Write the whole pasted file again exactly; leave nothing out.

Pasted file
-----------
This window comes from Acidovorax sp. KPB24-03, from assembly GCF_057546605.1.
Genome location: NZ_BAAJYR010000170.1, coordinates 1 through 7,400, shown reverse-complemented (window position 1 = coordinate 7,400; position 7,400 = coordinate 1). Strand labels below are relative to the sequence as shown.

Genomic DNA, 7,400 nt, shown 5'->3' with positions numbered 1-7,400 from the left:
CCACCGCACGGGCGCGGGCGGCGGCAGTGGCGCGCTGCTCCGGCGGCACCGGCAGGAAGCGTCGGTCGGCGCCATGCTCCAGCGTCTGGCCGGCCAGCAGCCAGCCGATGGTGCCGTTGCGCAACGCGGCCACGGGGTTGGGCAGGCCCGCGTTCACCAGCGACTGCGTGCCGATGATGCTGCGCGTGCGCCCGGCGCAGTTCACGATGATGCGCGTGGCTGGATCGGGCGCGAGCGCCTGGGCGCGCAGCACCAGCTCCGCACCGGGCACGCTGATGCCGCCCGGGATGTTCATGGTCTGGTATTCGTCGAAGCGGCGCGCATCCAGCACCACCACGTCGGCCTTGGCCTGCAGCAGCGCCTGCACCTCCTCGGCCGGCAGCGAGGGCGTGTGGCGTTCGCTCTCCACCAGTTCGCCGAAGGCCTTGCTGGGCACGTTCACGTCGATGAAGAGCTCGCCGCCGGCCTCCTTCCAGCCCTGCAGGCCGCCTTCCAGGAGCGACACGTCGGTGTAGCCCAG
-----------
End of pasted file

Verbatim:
This window comes from Acidovorax sp. KPB24-03, from assembly GCF_057546605.1.
Genome location: NZ_BAAJYR010000170.1, coordinates 1 through 7,400, shown reverse-complemented (window position 1 = coordinate 7,400; position 7,400 = coordinate 1). Strand labels below are relative to the sequence as shown.

Genomic DNA, 7,400 nt, shown 5'->3' with positions numbered 1-7,400 from the left:
CCACCGCACGGGCGCGGGCGGCGGCAGTGGCGCGCTGCTCCGGCGGCACCGGCAGGAAGCGTCGGTCGGCGCCATGCTCCAGCGTCTGGCCGGCCAGCAGCCAGCCGATGGTGCCGTTGCGCAACGCGGCCACGGGGTTGGGCAGGCCCGCGTTCACCAGCGACTGCGTGCCGATGATGCTGCGCGTGCGCCCGGCGCAGTTCACGATGATGCGCGTGGCTGGATCGGGCGCGAGCGCCTGGGCGCGCAGCACCAGCTCCGCACCGGGCACGCTGATGCCGCCCGGGATGTTCATGGTCTGGTATTCGTCGAAGCGGCGCGCATCCAGCACCACCACGTCGGCCTTGGCCTGCAGCAGCGCCTGCACCTCCTCGGCCGGCAGCGAGGGCGTGTGGCGTTCGCTCTCCACCAGTTCGCCGAAGGCCTTGCTGGGCACGTTCACGTCGATGAAGAGCTCGCCGCCGGCCTCCTTCCAGCCCTGCAGGCCGCCTTCCAGGAGCGACACGTCGGTGTAGCCCAG